If you’ve been on Facebook/Twitter/The Internet lately, you’ve likely seen this graphic, which purports to make it easy to understand why the US is in fiscal trouble. Of course, that graphic doesn’t tell the whole story, and is, quite frankly, idiotic. But I’ll continue the metaphor since people love thinking this is so simple.
A dozen years ago, your accountant, Bill Clinton, had some good news for you: “You’ve got about $56,000 in debt. But if you keep bringing money in like this, you don’t have to put any more debt on those credit cards and can finally pay down the debt that your old accountant, Ronald Reagan, encouraged you to run up.” Continue reading
I wrote a piece on Keystone Politics about today’s abysmal jobs report and what it means for our economy. It’s national in scope, despite being on KP.
Today’s jobs report brings the grim news that the economy only added 18,000 jobs in June. Just to keep up with general population growth, we need to create 150,000 jobs a month, meaning that anything less than that number means we’re actually losing jobs.
So today’s job report actually means that 132,000 people lost their jobs in June. Many of these jobs were teachers, firefighters, police officers, and other government workers we can no longer afford due to government shortfalls. Yet most economists say we’re not in a recession anymore. If this isn’t a recession, I’ll eat my hat.
Three workers have died and 15 others are injured after an explosion at the iPad/iPhone factory in Chengdu, China.
This has been on my mind all week, and I’m not sure what to say about it, except that it’s true. Maintaining our lifestyle in the US often means that in other countries, people are dying and human rights are being violated.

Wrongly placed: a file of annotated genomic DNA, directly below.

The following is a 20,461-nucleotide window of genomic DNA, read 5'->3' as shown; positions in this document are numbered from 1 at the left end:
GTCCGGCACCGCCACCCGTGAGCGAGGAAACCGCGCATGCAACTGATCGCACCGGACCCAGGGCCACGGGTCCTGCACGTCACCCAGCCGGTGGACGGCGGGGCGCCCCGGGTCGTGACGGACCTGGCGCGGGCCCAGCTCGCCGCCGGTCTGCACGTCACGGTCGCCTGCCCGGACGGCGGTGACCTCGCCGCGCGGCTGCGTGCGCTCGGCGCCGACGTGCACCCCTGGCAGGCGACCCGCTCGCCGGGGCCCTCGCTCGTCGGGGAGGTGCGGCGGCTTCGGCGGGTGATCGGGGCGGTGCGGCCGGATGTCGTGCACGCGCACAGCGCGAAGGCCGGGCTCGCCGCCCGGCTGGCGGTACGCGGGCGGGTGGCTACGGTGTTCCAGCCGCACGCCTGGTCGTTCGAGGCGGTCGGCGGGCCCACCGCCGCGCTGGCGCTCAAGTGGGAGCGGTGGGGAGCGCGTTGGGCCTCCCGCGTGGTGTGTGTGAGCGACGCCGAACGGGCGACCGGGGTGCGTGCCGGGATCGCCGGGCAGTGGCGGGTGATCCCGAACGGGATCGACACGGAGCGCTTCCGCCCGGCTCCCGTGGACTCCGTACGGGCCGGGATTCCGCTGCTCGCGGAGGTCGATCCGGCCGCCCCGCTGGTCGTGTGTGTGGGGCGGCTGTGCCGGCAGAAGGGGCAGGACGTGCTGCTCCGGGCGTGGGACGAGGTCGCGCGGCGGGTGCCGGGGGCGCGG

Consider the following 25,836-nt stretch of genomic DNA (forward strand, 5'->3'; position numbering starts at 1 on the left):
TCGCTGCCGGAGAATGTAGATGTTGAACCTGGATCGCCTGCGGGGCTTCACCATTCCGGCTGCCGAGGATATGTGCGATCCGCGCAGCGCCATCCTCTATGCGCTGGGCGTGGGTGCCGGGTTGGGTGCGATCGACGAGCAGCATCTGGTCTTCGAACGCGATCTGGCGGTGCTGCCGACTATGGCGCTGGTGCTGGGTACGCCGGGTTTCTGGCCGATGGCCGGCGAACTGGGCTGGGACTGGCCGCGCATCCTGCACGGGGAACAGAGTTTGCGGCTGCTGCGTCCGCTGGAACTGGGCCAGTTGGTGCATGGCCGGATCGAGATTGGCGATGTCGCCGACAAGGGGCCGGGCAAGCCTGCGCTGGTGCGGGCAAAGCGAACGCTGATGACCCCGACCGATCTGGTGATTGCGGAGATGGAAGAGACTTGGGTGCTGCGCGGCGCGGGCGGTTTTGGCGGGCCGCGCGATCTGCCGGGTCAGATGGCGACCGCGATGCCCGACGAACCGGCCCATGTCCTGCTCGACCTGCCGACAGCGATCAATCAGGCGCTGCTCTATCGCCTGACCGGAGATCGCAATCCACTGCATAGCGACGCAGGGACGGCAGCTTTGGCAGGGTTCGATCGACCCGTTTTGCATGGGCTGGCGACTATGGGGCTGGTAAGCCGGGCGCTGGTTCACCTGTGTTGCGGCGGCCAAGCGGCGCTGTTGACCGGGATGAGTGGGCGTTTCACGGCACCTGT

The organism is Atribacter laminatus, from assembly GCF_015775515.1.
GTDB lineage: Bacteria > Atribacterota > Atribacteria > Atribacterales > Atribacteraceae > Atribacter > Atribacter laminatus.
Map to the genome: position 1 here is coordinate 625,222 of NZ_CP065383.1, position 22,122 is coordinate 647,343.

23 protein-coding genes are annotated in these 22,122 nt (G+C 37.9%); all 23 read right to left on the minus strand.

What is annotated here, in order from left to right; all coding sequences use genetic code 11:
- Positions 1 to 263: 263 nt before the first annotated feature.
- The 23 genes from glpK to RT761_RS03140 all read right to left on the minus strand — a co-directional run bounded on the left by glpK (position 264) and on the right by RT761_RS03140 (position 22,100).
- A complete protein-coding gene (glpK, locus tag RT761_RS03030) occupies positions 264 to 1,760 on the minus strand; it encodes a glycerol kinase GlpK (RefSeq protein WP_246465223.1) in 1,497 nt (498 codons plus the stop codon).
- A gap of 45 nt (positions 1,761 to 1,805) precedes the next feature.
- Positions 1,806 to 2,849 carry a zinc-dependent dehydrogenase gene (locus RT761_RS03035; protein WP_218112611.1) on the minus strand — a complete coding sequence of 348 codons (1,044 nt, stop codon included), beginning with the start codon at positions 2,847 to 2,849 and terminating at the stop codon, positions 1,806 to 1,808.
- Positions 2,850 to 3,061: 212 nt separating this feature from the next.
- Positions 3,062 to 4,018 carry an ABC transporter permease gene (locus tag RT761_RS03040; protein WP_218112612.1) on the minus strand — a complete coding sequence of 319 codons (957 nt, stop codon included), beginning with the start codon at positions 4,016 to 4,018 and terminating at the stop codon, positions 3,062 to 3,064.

So is this what it takes to bring a $499 iPad to our doorsteps? What are the limits of human costs that consumers are willing to accept in the manufacturing of their electronics products? Would you be willing to pay, say, an extra $100 for an iPad if you could be assured that those workers who manufactured it were toiling in safe conditions, paid fair wages and not driven to suicide?
I’m happy to hear that starting March 28th, the New York Times will begin charging users via a metered/stepped usage system. If you’re a casual user, you probably won’t be affected, but Times junkies like me, we’re looking at another monthly bill.
Personally, I was a TimesSelect subscriber back in the day and think the Times deserves some of my money. But I’m confused by the pricing structure of their new subscriber program. Continue reading
This will be old news to insiders, but someone was just telling me about Bauer Financial’s bank star ratings; they give a instant look at the health of local and regional banks. Take a look at Georgia (lots of bad banks) versus New York (relatively few bad banks). (no permalinks to those pages, so use the link above)
Why is this important? It might give you a bit of a sneak peak into banks that could soon be on the FDIC’s Friday closures list. So as not to cause bank runs, the FDIC announces bank takeovers around 5:30 on Friday. (“No advance notice is given to the public on bank closures.” -FDIC) Take a look at the full list – a handful every year from 2000-2007, and now 2-4 per week. Massive.
Loving the acronymization of the TARP bailout. Krugman suggested TANF 2 (a play on the TANF personal welfare assistance program), but Jamie Galbraith trumps everyone:
BARF – Bad Assets Relief Fund.
This makes sense, although I think it’s written in an unproductively harsh way at some points:
American consumers are awash in debt, drowning in it. This is the
fundamental issue with the stimulus proposal. We’re trying to borrow
our way out of debt. Unfortunately, we need a recession. That is,
consumption must decline because for some time we have been consuming
more than we produce or have reasonable prospects of producing.
Monetary policy has been used to inflate a series of bubbles to avoid
the consequences of excess debt, and the more we try to hold it off,
the worse it’s going to be. Bourbon works as a hangover cure, but only
for a while.
It’s theoretically possible for an
intelligently-designed stimulus action to help smooth this landing a
bit, but we can’t avoid a painful adjustment. Americans are going to
live in smaller houses, drive older cars, vacation nearer to home and
have less impressive digital camcorders than they expect.
From the NYT letters to the editor page:
To the Editor:
Dear Mr. Bernanke and Mr. Paulson:
My student loans are too big and it is hurting the economy. Can I have a bailout, please? I need $92,000.
St. Paul, Sept.